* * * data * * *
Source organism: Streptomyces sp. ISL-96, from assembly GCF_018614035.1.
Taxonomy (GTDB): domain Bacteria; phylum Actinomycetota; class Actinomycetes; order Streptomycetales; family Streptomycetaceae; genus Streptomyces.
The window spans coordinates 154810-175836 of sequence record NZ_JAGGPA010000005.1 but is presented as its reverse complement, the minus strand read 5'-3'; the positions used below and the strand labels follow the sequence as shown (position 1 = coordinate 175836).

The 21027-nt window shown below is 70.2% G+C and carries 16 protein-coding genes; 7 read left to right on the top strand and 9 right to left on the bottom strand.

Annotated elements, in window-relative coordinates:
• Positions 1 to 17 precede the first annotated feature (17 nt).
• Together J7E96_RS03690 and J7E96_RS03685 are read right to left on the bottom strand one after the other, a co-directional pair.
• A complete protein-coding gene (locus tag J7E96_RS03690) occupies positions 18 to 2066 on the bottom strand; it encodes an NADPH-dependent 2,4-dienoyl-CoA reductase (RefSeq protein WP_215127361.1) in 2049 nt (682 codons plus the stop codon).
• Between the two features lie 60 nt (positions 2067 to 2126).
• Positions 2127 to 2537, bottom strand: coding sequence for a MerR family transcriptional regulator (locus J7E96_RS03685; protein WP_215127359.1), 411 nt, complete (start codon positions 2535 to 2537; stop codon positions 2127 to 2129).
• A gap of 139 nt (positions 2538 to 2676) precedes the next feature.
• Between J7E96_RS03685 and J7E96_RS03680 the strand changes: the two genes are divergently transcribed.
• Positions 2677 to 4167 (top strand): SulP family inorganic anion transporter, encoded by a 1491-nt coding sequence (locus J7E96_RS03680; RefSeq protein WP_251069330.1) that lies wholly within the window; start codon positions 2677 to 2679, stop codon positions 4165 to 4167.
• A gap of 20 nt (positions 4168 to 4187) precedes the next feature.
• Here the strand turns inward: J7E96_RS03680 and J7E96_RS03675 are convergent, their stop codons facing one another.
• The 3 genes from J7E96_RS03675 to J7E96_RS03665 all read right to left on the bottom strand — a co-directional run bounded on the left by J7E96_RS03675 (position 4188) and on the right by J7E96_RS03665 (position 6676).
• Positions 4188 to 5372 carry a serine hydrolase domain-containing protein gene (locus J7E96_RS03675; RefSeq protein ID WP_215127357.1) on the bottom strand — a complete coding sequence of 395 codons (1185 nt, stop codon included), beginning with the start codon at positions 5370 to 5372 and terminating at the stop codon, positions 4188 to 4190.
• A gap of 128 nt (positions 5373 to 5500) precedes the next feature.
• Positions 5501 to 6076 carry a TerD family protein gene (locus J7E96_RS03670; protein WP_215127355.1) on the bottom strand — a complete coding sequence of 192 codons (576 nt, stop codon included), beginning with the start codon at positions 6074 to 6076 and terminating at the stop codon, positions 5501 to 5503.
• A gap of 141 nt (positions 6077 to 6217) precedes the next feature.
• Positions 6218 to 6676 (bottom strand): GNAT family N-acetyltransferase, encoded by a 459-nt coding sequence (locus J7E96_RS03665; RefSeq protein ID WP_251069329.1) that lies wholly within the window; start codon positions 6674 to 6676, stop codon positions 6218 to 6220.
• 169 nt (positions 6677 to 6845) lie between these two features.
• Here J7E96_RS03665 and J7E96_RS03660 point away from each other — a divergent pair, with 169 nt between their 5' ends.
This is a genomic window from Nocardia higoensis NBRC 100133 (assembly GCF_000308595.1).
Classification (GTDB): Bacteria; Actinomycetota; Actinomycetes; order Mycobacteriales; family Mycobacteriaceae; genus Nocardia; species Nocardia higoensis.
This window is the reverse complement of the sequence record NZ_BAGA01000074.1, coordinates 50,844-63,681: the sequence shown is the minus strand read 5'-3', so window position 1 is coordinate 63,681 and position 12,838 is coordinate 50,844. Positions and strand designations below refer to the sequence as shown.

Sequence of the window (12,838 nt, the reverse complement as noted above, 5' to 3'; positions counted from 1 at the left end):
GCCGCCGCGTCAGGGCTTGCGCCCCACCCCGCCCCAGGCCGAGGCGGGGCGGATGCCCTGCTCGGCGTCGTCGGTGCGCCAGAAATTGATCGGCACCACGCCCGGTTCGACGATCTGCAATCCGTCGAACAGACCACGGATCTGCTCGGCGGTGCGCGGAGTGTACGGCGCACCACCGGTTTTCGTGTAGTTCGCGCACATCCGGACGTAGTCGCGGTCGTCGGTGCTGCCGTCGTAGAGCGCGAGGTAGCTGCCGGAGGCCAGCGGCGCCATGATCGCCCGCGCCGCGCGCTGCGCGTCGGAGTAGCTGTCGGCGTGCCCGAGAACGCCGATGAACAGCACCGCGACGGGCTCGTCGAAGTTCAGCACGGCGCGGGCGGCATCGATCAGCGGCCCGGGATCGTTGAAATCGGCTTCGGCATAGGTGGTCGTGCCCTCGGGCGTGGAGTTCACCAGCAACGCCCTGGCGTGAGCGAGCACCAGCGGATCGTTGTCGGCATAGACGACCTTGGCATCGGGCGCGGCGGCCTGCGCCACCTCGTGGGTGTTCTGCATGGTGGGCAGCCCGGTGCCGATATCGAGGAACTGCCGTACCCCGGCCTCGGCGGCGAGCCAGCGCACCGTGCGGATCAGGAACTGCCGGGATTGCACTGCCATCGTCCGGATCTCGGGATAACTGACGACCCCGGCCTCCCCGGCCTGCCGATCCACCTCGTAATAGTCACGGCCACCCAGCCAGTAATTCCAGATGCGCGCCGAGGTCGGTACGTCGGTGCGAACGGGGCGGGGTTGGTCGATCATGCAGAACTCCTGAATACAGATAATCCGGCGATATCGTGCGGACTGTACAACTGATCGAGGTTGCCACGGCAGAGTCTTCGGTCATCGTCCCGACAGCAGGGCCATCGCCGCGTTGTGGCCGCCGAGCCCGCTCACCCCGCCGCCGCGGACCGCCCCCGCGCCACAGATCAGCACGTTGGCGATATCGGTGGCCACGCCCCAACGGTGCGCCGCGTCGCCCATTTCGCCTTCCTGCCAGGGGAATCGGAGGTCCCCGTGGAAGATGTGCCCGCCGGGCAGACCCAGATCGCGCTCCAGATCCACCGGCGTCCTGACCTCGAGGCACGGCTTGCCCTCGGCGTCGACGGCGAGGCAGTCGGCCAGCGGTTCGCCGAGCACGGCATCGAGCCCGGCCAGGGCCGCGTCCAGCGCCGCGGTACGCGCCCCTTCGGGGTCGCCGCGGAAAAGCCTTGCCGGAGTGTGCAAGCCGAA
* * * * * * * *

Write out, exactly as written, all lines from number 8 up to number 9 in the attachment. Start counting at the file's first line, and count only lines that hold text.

• A complete protein-coding gene (locus tag J7E96_RS03690) occupies positions 18 to 2066 on the bottom strand; it encodes an NADPH-dependent 2,4-dienoyl-CoA reductase (RefSeq protein WP_215127361.1) in 2049 nt (682 codons plus the stop codon).
• Between the two features lie 60 nt (positions 2067 to 2126).